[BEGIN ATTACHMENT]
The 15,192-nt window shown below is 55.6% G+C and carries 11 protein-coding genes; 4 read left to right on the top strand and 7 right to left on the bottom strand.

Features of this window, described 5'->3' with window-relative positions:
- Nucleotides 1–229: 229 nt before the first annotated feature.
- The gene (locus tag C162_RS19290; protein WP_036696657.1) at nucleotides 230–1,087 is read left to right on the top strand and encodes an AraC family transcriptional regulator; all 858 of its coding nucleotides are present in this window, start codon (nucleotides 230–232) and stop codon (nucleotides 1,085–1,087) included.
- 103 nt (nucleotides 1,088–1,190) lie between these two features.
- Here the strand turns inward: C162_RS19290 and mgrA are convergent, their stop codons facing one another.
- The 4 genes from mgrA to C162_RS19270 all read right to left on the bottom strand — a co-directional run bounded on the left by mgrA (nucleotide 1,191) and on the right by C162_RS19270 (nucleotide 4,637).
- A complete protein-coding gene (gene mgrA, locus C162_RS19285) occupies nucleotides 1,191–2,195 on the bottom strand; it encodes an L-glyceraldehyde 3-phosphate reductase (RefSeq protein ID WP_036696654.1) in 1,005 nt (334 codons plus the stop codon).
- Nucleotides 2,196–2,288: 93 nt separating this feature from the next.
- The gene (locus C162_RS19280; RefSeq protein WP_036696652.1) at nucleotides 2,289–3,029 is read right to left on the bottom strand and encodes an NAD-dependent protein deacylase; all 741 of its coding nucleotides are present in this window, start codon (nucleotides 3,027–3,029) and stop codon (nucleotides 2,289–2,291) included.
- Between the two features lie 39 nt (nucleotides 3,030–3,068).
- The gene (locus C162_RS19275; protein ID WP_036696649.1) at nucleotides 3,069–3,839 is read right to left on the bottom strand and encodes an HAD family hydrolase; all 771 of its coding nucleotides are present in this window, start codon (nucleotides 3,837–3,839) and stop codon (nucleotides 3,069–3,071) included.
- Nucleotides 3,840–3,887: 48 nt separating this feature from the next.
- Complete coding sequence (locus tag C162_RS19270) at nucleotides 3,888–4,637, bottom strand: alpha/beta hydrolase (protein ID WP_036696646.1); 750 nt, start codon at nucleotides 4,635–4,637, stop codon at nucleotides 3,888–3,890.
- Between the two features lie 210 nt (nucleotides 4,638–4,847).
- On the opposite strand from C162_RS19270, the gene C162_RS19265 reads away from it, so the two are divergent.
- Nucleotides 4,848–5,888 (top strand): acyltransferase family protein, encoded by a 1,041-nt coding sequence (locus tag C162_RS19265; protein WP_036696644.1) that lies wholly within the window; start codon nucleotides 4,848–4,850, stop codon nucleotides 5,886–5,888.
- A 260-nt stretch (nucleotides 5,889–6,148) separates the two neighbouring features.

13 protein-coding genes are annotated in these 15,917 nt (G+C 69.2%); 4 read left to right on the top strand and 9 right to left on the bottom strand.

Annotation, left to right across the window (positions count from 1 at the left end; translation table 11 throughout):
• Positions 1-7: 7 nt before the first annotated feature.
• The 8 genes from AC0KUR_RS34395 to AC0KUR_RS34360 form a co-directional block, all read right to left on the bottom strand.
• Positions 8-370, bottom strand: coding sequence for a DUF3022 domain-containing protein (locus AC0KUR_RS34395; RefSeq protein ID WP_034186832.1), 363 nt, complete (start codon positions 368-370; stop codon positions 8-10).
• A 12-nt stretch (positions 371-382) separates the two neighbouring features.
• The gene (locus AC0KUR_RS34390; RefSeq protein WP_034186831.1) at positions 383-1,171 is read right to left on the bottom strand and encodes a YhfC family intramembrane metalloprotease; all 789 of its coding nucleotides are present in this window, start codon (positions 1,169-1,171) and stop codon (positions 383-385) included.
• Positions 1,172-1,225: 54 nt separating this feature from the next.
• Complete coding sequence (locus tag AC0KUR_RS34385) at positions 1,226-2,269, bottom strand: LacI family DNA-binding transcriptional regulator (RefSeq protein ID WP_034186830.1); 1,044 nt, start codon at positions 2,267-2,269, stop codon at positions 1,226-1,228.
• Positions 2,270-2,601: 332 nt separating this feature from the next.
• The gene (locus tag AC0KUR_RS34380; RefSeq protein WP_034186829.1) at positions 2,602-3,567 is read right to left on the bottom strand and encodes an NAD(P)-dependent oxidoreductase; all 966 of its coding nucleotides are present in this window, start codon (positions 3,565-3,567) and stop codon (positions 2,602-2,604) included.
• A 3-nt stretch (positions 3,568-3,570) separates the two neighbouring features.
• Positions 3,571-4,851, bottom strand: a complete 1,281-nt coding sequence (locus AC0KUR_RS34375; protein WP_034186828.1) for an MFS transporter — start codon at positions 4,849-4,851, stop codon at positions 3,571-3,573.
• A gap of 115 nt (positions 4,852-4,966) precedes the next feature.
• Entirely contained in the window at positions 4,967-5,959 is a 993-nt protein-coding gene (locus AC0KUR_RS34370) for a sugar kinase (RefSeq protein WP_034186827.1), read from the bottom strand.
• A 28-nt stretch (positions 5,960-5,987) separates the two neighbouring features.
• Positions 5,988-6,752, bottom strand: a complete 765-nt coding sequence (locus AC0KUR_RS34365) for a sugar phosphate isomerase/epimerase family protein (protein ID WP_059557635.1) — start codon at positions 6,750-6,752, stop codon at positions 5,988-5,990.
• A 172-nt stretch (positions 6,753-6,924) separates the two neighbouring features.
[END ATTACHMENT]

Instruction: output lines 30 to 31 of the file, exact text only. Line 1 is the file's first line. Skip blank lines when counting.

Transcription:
• A 3-nt stretch (positions 3,568-3,570) separates the two neighbouring features.
• Positions 3,571-4,851, bottom strand: a complete 1,281-nt coding sequence (locus AC0KUR_RS34375; protein WP_034186828.1) for an MFS transporter — start codon at positions 4,849-4,851, stop codon at positions 3,571-3,573.